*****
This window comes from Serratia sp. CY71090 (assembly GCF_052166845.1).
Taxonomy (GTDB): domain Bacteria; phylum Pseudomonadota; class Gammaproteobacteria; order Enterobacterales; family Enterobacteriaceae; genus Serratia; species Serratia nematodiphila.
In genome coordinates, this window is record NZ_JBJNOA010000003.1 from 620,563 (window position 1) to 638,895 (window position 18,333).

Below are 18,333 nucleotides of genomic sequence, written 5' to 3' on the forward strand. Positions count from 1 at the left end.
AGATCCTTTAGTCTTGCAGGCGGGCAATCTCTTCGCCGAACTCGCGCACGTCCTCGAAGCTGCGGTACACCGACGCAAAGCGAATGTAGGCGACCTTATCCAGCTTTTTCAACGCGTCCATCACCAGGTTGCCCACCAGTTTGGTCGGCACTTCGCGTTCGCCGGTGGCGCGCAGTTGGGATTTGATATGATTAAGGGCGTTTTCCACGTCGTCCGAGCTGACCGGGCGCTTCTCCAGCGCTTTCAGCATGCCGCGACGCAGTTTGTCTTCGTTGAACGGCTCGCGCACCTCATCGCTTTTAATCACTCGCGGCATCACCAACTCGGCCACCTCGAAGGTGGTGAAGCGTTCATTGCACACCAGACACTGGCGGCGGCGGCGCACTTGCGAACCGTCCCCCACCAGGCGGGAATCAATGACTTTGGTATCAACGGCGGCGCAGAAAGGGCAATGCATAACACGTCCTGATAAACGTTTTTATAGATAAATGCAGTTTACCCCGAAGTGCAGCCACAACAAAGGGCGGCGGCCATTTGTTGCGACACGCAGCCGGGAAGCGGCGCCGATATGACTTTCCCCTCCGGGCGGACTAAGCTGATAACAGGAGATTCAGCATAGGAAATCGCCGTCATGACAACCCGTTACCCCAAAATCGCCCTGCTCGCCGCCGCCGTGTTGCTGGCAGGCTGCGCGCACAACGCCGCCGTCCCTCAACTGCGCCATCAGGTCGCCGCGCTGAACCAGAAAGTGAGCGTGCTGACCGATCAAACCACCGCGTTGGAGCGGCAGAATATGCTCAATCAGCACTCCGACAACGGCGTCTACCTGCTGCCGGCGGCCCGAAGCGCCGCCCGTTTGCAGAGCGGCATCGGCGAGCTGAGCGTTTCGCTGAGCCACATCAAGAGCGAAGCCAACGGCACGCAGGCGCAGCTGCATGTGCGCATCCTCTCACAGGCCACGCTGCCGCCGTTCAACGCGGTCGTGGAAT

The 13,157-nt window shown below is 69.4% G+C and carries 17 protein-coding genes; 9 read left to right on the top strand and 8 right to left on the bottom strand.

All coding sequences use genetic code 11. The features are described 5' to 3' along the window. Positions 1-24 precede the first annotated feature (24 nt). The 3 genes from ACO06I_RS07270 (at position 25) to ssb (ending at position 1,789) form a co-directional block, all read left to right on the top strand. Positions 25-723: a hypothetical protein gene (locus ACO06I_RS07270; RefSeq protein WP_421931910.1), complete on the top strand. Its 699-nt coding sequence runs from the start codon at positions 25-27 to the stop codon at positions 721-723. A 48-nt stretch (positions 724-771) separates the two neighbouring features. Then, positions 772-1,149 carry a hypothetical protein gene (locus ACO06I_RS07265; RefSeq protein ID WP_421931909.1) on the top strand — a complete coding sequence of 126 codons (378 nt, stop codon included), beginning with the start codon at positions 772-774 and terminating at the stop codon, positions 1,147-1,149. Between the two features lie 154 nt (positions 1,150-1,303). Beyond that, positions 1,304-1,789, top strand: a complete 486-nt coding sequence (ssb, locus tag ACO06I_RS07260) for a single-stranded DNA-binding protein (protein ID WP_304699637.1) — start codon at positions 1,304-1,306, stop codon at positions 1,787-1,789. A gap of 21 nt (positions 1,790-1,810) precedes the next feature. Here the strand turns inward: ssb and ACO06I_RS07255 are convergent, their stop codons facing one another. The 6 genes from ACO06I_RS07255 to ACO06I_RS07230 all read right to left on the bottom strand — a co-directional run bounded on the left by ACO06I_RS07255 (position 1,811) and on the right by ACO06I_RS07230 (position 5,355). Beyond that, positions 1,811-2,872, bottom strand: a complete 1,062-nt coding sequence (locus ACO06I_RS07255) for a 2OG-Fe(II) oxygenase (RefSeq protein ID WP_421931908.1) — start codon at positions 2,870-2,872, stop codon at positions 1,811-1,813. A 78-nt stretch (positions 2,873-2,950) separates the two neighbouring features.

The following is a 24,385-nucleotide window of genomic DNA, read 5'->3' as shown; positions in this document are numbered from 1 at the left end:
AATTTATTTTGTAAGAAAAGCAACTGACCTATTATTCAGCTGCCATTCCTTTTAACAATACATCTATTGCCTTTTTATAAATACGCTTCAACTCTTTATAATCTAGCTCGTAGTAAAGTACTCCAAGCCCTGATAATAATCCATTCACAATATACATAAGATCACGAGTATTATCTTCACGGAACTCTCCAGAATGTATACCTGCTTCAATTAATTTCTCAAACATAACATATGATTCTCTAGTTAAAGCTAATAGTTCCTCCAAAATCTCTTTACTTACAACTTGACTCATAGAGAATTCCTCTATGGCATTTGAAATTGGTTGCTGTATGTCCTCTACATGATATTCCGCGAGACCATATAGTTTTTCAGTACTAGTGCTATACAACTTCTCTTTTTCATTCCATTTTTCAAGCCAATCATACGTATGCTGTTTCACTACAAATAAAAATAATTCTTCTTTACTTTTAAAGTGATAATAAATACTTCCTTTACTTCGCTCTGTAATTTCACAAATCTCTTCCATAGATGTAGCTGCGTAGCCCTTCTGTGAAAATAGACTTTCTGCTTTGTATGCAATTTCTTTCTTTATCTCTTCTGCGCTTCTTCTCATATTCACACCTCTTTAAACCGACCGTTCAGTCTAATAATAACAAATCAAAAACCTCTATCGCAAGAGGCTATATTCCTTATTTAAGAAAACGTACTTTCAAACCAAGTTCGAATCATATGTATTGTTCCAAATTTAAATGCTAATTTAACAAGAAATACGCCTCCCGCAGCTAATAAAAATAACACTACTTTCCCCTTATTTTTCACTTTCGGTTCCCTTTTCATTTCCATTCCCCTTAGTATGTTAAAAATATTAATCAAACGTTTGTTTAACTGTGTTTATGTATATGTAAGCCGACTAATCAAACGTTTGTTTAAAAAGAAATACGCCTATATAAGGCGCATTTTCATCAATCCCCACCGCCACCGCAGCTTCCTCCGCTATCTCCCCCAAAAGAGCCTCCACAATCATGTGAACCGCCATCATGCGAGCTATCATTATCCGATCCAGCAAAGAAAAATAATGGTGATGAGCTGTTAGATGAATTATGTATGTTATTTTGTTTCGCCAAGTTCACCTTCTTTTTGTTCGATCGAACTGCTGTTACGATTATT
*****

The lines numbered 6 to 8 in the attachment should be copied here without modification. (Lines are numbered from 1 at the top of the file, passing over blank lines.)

The 13,157-nt window shown below is 69.4% G+C and carries 17 protein-coding genes; 9 read left to right on the top strand and 8 right to left on the bottom strand.

All coding sequences use genetic code 11. The features are described 5' to 3' along the window. Positions 1-24 precede the first annotated feature (24 nt). The 3 genes from ACO06I_RS07270 (at position 25) to ssb (ending at position 1,789) form a co-directional block, all read left to right on the top strand. Positions 25-723: a hypothetical protein gene (locus ACO06I_RS07270; RefSeq protein WP_421931910.1), complete on the top strand. Its 699-nt coding sequence runs from the start codon at positions 25-27 to the stop codon at positions 721-723. A 48-nt stretch (positions 724-771) separates the two neighbouring features. Then, positions 772-1,149 carry a hypothetical protein gene (locus ACO06I_RS07265; RefSeq protein ID WP_421931909.1) on the top strand — a complete coding sequence of 126 codons (378 nt, stop codon included), beginning with the start codon at positions 772-774 and terminating at the stop codon, positions 1,147-1,149. Between the two features lie 154 nt (positions 1,150-1,303). Beyond that, positions 1,304-1,789, top strand: a complete 486-nt coding sequence (ssb, locus tag ACO06I_RS07260) for a single-stranded DNA-binding protein (protein ID WP_304699637.1) — start codon at positions 1,304-1,306, stop codon at positions 1,787-1,789. A gap of 21 nt (positions 1,790-1,810) precedes the next feature. Here the strand turns inward: ssb and ACO06I_RS07255 are convergent, their stop codons facing one another. The 6 genes from ACO06I_RS07255 to ACO06I_RS07230 all read right to left on the bottom strand — a co-directional run bounded on the left by ACO06I_RS07255 (position 1,811) and on the right by ACO06I_RS07230 (position 5,355). Beyond that, positions 1,811-2,872, bottom strand: a complete 1,062-nt coding sequence (locus ACO06I_RS07255) for a 2OG-Fe(II) oxygenase (RefSeq protein ID WP_421931908.1) — start codon at positions 2,870-2,872, stop codon at positions 1,811-1,813. A 78-nt stretch (positions 2,873-2,950) separates the two neighbouring features.

The following is a 24,385-nucleotide window of genomic DNA, read 5'->3' as shown; positions in this document are numbered from 1 at the left end: